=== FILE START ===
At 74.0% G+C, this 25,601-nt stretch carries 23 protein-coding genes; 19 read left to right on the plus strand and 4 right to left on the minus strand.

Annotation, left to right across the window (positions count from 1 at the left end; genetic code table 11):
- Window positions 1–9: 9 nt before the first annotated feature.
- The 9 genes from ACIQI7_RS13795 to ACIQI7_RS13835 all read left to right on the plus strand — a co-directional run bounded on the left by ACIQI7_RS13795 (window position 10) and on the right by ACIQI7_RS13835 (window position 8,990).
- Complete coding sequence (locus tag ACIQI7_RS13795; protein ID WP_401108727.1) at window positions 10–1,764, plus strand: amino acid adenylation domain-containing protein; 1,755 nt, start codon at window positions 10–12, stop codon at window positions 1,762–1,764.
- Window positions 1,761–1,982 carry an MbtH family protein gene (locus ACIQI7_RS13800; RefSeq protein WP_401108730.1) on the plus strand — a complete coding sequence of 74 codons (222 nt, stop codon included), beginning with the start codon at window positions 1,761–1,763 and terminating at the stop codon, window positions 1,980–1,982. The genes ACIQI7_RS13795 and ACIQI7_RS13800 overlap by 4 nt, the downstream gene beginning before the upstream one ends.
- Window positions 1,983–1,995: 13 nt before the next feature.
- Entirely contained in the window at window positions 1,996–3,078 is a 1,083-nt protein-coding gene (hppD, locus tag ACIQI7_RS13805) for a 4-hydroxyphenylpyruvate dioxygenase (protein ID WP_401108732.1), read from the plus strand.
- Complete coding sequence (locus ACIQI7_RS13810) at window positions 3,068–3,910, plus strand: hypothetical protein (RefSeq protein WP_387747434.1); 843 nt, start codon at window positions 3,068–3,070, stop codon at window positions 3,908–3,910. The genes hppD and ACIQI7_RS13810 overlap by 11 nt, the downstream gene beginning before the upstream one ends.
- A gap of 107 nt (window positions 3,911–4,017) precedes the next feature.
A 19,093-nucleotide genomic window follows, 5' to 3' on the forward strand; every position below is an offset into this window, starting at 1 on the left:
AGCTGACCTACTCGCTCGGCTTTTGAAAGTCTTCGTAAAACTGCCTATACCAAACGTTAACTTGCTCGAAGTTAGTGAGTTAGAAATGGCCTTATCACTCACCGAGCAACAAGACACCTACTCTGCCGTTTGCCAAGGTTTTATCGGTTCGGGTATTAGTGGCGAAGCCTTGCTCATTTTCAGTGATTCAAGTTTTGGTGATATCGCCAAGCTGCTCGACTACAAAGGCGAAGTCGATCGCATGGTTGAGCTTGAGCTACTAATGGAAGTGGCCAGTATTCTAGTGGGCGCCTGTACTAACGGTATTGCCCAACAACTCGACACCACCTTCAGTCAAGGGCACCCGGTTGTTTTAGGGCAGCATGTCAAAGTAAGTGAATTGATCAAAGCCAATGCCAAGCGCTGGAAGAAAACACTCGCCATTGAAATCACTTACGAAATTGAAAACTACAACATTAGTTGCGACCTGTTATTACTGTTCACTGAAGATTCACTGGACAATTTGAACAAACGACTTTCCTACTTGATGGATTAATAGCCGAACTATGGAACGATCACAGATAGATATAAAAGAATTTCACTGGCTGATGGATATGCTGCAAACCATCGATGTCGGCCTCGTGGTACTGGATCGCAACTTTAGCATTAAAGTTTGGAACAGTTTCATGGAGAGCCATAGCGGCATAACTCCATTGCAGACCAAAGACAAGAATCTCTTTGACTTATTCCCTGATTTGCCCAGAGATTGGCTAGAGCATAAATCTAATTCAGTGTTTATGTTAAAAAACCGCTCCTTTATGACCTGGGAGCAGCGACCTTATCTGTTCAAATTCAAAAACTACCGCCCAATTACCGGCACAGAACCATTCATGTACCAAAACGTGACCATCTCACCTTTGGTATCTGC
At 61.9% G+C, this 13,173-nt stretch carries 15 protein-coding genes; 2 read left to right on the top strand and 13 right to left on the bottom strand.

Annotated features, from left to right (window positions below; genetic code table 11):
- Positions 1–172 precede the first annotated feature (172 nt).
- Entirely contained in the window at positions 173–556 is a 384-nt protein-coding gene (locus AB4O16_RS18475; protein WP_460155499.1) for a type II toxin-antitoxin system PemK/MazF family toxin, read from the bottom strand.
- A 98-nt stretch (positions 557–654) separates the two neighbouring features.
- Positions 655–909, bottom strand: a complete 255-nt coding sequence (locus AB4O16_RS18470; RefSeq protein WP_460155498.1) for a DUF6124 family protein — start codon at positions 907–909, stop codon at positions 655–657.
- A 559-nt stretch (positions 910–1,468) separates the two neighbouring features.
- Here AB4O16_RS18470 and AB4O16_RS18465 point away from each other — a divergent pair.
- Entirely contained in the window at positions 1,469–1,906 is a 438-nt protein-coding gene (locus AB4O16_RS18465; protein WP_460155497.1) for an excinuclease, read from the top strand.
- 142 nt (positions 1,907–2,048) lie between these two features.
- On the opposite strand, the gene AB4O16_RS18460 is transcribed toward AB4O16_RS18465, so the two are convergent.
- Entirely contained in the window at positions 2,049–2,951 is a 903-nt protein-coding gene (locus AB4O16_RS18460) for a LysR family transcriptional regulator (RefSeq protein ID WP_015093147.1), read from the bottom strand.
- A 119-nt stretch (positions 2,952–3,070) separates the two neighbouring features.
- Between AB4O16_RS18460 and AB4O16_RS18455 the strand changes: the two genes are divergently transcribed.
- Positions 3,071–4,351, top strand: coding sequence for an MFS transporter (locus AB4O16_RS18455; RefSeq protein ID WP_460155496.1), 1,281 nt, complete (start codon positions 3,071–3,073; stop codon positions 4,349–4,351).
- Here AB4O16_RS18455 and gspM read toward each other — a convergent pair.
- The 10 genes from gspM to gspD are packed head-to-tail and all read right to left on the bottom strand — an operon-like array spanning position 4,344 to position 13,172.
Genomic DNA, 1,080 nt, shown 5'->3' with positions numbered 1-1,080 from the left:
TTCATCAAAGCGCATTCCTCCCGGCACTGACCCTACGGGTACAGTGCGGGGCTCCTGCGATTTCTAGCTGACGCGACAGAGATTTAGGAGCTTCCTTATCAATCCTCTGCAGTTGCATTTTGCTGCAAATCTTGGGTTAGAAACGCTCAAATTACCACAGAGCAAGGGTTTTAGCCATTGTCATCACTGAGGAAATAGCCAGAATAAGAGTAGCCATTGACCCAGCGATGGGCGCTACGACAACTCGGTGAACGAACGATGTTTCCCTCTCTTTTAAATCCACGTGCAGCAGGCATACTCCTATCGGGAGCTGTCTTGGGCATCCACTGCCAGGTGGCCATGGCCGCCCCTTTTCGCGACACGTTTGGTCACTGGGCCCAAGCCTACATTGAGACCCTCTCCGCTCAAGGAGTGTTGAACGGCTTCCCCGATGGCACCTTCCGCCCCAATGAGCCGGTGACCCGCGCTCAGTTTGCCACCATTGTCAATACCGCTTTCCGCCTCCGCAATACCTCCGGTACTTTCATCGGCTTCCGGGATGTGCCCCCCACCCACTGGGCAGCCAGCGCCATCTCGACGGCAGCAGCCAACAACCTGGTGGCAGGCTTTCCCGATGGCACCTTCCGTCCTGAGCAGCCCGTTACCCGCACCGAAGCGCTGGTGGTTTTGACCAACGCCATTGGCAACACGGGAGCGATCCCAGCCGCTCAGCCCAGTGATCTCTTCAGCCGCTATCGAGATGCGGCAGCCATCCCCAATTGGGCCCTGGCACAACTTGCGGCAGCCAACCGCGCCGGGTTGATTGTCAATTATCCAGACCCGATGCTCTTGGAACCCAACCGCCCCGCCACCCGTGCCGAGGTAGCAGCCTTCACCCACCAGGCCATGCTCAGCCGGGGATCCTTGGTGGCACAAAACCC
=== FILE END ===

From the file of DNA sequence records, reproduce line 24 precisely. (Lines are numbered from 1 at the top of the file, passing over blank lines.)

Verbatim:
- Entirely contained in the window at positions 2,049–2,951 is a 903-nt protein-coding gene (locus AB4O16_RS18460) for a LysR family transcriptional regulator (RefSeq protein ID WP_015093147.1), read from the bottom strand.